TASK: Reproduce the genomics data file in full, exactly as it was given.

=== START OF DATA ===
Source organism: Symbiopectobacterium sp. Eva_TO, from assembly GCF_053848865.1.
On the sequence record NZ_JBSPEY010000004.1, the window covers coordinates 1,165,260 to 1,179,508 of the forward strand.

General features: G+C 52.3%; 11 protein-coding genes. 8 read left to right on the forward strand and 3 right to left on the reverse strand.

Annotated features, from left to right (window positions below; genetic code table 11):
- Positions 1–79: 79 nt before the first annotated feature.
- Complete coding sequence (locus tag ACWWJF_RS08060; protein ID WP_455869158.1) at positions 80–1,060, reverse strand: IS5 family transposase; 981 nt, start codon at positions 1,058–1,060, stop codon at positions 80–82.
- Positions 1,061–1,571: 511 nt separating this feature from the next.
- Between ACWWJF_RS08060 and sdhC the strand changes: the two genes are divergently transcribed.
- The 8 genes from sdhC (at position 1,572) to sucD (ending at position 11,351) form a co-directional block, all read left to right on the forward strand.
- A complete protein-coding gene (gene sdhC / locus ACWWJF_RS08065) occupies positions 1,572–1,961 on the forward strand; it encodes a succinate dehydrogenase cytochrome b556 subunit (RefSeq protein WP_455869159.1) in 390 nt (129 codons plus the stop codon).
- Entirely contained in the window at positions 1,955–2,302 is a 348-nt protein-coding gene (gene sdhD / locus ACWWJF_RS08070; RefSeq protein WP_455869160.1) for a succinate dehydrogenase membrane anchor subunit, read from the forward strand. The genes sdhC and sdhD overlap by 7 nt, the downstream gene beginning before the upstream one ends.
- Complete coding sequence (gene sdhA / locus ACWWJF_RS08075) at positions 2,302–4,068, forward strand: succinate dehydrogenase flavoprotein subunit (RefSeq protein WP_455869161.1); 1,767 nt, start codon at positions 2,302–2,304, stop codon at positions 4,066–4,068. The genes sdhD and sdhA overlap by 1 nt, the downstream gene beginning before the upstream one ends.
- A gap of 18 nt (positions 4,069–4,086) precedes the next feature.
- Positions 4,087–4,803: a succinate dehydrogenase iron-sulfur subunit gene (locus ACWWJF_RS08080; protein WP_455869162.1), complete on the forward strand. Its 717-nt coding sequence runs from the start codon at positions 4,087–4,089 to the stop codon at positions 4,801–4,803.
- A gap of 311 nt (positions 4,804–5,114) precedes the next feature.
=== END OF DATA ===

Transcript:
Source organism: Symbiopectobacterium sp. Eva_TO, from assembly GCF_053848865.1.
On the sequence record NZ_JBSPEY010000004.1, the window covers coordinates 1,165,260 to 1,179,508 of the forward strand.

General features: G+C 52.3%; 11 protein-coding genes. 8 read left to right on the forward strand and 3 right to left on the reverse strand.

Annotated features, from left to right (window positions below; genetic code table 11):
- Positions 1–79: 79 nt before the first annotated feature.
- Complete coding sequence (locus tag ACWWJF_RS08060; protein ID WP_455869158.1) at positions 80–1,060, reverse strand: IS5 family transposase; 981 nt, start codon at positions 1,058–1,060, stop codon at positions 80–82.
- Positions 1,061–1,571: 511 nt separating this feature from the next.
- Between ACWWJF_RS08060 and sdhC the strand changes: the two genes are divergently transcribed.
- The 8 genes from sdhC (at position 1,572) to sucD (ending at position 11,351) form a co-directional block, all read left to right on the forward strand.
- A complete protein-coding gene (gene sdhC / locus ACWWJF_RS08065) occupies positions 1,572–1,961 on the forward strand; it encodes a succinate dehydrogenase cytochrome b556 subunit (RefSeq protein WP_455869159.1) in 390 nt (129 codons plus the stop codon).
- Entirely contained in the window at positions 1,955–2,302 is a 348-nt protein-coding gene (gene sdhD / locus ACWWJF_RS08070; RefSeq protein WP_455869160.1) for a succinate dehydrogenase membrane anchor subunit, read from the forward strand. The genes sdhC and sdhD overlap by 7 nt, the downstream gene beginning before the upstream one ends.
- Complete coding sequence (gene sdhA / locus ACWWJF_RS08075) at positions 2,302–4,068, forward strand: succinate dehydrogenase flavoprotein subunit (RefSeq protein WP_455869161.1); 1,767 nt, start codon at positions 2,302–2,304, stop codon at positions 4,066–4,068. The genes sdhD and sdhA overlap by 1 nt, the downstream gene beginning before the upstream one ends.
- A gap of 18 nt (positions 4,069–4,086) precedes the next feature.
- Positions 4,087–4,803: a succinate dehydrogenase iron-sulfur subunit gene (locus ACWWJF_RS08080; protein WP_455869162.1), complete on the forward strand. Its 717-nt coding sequence runs from the start codon at positions 4,087–4,089 to the stop codon at positions 4,801–4,803.
- A gap of 311 nt (positions 4,804–5,114) precedes the next feature.